The maximum error in the training space is definite as

The performing procedure of greedy algorithm is summarized as follows.

Step 1. One parameter in the training space is selected as the start point; the associated truncated eigenvectors are extracted as the vectors of the reduced basis space.

Step 2. QR decomposition is applied to perform orthogonalization of basis vectors.

Step 3. The reduced generalized eigenvalue problem is solved in the training space to yield the approximated modes

Step 4. The maximum error

Step 5. The truncated eigenvectors corresponding to the maximum error will be selected as the next basis vectors and added to the reduced basis space. Then steps 2 to 4 are repeated. The greedy algorithm will terminate when the maximum error is less than a prescribed tolerance

Direct integration provides a step-by-step numerical procedure to solve the equations of motion in Equation (1) directly without prior transformation of the equations to a different form. It can compute an approximate solution at discrete time intervals

Newmark method is considered as the example. It is a widely employed linear one-step implicit method with two basic assumptions

and is unconditionally stable under the following parameter limitation.

Given approximated values

From the initial condition given by Equation (2), the initial acceleration given by

Just as the same in mode superposition, a sample set will be introduced from a training space comprised of a span of parameters and all time steps. The reduced basis space is defined as the span of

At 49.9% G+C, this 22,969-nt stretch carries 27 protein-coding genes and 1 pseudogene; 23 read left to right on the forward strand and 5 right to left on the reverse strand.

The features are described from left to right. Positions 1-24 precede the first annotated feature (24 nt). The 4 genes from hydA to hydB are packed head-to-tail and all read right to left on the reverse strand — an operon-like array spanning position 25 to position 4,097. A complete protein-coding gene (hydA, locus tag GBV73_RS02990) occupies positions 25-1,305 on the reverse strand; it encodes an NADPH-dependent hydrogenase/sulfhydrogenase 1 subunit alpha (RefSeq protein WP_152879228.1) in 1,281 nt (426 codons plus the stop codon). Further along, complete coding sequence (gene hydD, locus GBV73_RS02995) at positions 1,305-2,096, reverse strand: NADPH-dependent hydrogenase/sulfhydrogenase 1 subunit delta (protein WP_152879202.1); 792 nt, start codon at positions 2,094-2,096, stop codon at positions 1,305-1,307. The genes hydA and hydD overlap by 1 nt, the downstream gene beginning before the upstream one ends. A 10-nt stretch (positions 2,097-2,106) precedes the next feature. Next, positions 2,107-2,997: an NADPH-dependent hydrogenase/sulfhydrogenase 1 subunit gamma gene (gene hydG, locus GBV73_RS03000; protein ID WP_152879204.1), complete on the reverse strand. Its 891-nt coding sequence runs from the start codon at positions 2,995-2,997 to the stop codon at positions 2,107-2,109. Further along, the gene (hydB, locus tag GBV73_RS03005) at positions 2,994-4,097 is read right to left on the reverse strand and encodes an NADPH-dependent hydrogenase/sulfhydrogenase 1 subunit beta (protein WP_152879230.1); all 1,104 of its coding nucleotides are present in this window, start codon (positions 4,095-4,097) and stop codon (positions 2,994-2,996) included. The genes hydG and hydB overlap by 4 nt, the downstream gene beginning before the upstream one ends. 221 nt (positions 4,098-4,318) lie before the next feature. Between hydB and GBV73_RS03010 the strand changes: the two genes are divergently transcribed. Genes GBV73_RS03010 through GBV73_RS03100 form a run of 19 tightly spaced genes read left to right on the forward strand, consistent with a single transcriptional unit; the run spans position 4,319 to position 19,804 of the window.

For the same reason mentioned in foregoing section, QR decomposition is applied to generate an orthogonal reduced basis space.

The transform matrix for projection can be written as:

The displacement response corresponding to new parameter and new time step can be approximated as the linear combination of the vectors in the reduced basis space.

It also can be expressed as a matrix form.

The approximated velocity and acceleration can be obtained by first order and second order derivatives of the approximated displacement response with respect to time, respectively.

The reduced Newmark formulation can be obtained by Galerkin projection of original space onto the reduced basis space.

The reduced stiffness, mass and damping matrices are respectively given by

where the reduced parameter-independent matrices are

The reduced load vector is

The initial condition corresponding to the reduced system is

Similarly, the greedy algorithm is adopted to select the vectors adaptively and subsequently obtain an appropriate reduced basis space.

At first, the projection error is defined in the training space as

where

The maximum norm of the projection error is defined as

The perform procedure of greedy algorithm is summarized as follows.

Step 1. To span the training space, the displacement of the last time step is selected as the first basis vector, corresponding to one source in the training space.

Step 2. QR decomposition is applied to perform orthogonalization of basis vectors.